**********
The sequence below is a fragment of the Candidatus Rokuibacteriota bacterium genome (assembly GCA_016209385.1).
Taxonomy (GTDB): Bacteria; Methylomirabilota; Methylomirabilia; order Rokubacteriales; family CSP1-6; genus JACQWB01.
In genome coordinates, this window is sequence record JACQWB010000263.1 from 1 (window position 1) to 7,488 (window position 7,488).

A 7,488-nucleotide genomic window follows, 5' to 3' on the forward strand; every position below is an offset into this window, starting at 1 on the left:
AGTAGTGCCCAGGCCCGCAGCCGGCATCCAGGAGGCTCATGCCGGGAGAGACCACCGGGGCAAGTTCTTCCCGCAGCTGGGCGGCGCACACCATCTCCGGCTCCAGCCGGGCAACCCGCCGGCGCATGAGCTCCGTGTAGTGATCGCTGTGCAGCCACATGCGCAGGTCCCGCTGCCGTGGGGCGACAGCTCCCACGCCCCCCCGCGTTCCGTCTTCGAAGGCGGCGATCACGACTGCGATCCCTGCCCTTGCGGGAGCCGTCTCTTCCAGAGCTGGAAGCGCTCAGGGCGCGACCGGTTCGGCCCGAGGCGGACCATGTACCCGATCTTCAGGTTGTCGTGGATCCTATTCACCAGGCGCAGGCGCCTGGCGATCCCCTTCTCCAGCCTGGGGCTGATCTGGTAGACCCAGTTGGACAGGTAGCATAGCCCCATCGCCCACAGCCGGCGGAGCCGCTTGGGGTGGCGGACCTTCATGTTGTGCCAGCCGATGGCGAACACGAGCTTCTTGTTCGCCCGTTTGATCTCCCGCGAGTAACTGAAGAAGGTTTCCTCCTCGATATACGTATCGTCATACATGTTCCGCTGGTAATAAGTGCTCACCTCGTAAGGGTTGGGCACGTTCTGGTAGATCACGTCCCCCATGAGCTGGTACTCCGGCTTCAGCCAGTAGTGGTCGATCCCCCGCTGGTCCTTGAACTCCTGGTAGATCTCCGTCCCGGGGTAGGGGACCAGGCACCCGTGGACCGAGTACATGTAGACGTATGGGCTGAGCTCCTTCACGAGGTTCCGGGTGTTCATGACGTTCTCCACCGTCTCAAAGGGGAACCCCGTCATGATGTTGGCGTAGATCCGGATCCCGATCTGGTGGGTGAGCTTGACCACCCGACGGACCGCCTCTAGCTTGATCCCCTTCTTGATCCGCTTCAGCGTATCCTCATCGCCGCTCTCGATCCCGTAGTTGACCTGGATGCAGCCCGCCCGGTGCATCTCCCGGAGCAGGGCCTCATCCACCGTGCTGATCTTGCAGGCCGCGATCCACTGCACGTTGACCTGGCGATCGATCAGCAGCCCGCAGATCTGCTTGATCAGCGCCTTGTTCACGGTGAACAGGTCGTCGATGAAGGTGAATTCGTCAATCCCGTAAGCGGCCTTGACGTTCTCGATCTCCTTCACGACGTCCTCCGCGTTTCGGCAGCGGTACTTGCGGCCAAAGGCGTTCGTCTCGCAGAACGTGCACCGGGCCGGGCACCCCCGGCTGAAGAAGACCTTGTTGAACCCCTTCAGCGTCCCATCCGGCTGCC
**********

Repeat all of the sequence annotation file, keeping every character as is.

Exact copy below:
The sequence below is a fragment of the Candidatus Rokuibacteriota bacterium genome (assembly GCA_016209385.1).
Taxonomy (GTDB): Bacteria; Methylomirabilota; Methylomirabilia; order Rokubacteriales; family CSP1-6; genus JACQWB01.
In genome coordinates, this window is sequence record JACQWB010000263.1 from 1 (window position 1) to 7,488 (window position 7,488).

A 7,488-nucleotide genomic window follows, 5' to 3' on the forward strand; every position below is an offset into this window, starting at 1 on the left:
AGTAGTGCCCAGGCCCGCAGCCGGCATCCAGGAGGCTCATGCCGGGAGAGACCACCGGGGCAAGTTCTTCCCGCAGCTGGGCGGCGCACACCATCTCCGGCTCCAGCCGGGCAACCCGCCGGCGCATGAGCTCCGTGTAGTGATCGCTGTGCAGCCACATGCGCAGGTCCCGCTGCCGTGGGGCGACAGCTCCCACGCCCCCCCGCGTTCCGTCTTCGAAGGCGGCGATCACGACTGCGATCCCTGCCCTTGCGGGAGCCGTCTCTTCCAGAGCTGGAAGCGCTCAGGGCGCGACCGGTTCGGCCCGAGGCGGACCATGTACCCGATCTTCAGGTTGTCGTGGATCCTATTCACCAGGCGCAGGCGCCTGGCGATCCCCTTCTCCAGCCTGGGGCTGATCTGGTAGACCCAGTTGGACAGGTAGCATAGCCCCATCGCCCACAGCCGGCGGAGCCGCTTGGGGTGGCGGACCTTCATGTTGTGCCAGCCGATGGCGAACACGAGCTTCTTGTTCGCCCGTTTGATCTCCCGCGAGTAACTGAAGAAGGTTTCCTCCTCGATATACGTATCGTCATACATGTTCCGCTGGTAATAAGTGCTCACCTCGTAAGGGTTGGGCACGTTCTGGTAGATCACGTCCCCCATGAGCTGGTACTCCGGCTTCAGCCAGTAGTGGTCGATCCCCCGCTGGTCCTTGAACTCCTGGTAGATCTCCGTCCCGGGGTAGGGGACCAGGCACCCGTGGACCGAGTACATGTAGACGTATGGGCTGAGCTCCTTCACGAGGTTCCGGGTGTTCATGACGTTCTCCACCGTCTCAAAGGGGAACCCCGTCATGATGTTGGCGTAGATCCGGATCCCGATCTGGTGGGTGAGCTTGACCACCCGACGGACCGCCTCTAGCTTGATCCCCTTCTTGATCCGCTTCAGCGTATCCTCATCGCCGCTCTCGATCCCGTAGTTGACCTGGATGCAGCCCGCCCGGTGCATCTCCCGGAGCAGGGCCTCATCCACCGTGCTGATCTTGCAGGCCGCGATCCACTGCACGTTGACCTGGCGATCGATCAGCAGCCCGCAGATCTGCTTGATCAGCGCCTTGTTCACGGTGAACAGGTCGTCGATGAAGGTGAATTCGTCAATCCCGTAAGCGGCCTTGACGTTCTCGATCTCCTTCACGACGTCCTCCGCGTTTCGGCAGCGGTACTTGCGGCCAAAGGCGTTCGTCTCGCAGAACGTGCACCGGGCCGGGCACCCCCGGCTGAAGAAGACCTTGTTGAACCCCTTCAGCGTCCCATCCGGCTGCC